Being a fantastic leader comes from an amalgamation of many qualities. Of course, some leaders have different styles from the ‘norm’, but they may be equally, or more, effective and still be great leaders – Steve Jobs of course is a prime example.
Scott Edinger, Executive VP at Zenger Folkman, says that you can help yourself grow into an extraordinary leader by further developing your strengths rather than focusing on your weaknesses – a topic Marcus Buckingham is renowned for, and that has also been addressed on this blog. In his article ‘Become an Extraordinary Leader‘, Scott gives a few specific examples of what to focus on when developing your strengths, and why it works:
Develop other areas that are strongly correlated with your current strengths – as an example, leaders who have strong technical skills also tend to be good at developing others, building relationships and communicating well. Figure out one or two skills that are related to your strengths, and concentrate on developing those for a while.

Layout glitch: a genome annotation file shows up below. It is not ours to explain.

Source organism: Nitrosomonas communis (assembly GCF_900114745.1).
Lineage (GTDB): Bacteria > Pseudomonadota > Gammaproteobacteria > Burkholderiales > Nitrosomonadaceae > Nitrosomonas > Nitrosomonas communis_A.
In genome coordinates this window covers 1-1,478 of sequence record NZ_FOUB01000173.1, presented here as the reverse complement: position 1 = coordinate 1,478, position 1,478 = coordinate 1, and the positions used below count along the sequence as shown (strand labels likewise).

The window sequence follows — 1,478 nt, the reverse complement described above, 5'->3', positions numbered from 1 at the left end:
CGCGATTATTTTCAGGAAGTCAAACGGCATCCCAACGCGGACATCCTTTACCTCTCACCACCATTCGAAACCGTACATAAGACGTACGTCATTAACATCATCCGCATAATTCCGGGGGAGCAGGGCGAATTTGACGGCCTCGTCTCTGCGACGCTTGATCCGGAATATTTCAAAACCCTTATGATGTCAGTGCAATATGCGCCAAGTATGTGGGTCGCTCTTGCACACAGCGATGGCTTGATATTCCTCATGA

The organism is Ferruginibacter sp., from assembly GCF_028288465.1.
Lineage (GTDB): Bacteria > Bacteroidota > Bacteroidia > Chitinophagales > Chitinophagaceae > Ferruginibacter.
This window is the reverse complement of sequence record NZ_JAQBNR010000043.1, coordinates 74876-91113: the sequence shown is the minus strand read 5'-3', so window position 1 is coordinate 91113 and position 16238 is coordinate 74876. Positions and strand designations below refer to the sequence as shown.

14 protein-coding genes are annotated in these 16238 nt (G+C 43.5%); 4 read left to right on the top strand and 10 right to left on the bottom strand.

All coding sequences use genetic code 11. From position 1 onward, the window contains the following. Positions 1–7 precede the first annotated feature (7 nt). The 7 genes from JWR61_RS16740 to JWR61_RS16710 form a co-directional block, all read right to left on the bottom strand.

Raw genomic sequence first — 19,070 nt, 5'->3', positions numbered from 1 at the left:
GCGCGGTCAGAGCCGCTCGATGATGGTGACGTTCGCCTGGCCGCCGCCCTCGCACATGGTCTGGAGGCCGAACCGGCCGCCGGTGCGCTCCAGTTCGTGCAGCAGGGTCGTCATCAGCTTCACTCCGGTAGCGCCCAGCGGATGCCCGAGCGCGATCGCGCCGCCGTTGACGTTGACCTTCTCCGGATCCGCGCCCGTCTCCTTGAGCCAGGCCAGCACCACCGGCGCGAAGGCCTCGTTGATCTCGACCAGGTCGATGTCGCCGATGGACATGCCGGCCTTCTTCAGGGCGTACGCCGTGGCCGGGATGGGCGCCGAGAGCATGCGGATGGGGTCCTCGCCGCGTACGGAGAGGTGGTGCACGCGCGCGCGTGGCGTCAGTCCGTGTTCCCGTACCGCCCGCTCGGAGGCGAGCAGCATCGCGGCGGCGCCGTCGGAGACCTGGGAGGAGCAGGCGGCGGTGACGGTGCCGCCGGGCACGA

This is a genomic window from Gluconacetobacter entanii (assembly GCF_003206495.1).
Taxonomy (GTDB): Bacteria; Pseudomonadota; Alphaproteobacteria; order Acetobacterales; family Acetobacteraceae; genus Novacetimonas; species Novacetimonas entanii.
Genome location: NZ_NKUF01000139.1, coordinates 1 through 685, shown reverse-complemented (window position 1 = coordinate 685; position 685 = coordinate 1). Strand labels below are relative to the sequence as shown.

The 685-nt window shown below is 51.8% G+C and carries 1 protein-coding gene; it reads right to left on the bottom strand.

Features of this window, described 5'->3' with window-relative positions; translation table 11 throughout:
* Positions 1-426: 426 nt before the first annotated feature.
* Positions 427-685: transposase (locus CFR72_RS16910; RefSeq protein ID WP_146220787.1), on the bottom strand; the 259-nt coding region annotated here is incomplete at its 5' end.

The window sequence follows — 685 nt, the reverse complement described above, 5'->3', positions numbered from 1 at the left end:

Concentrating on strengths works because it is in line with your natural interests – rather excel at a few areas you enjoy and can grasp naturally, than move from below average to average in skills and activities you aren’t interested in developing.
Remember you can’t have too much of a good thing – as Scott says, “Have you ever worked with a leader who possessed too much character? Was too strategic? Overly effective in interpersonal relationships? I doubt it.”
But developing strengths in yourself, and helping others do the same, is not the only thing it takes to make you an extraordinary leader. Great leaders also know that it is imperative to share and give credit where it is due, and take the blame when something doesn’t go according to plan. Tobias Fredburg and Flemming Norrgren did research on the topic and report that:
So what exactly does it take to be an extraordinary leader?
- The ability to develop your strengths
- Helping others to develop their strengths
- Giving credit, acknowledgement and appreciation to those who deserve it
- Accepting responsibility for projects or decisions that go wrong
Finally, it also helps to have the courage to make the right decisions for the benefit of all employees and the long-term growth of a company, even if it means sacrificing short-term success – as was the situation in this very interesting story about Merck.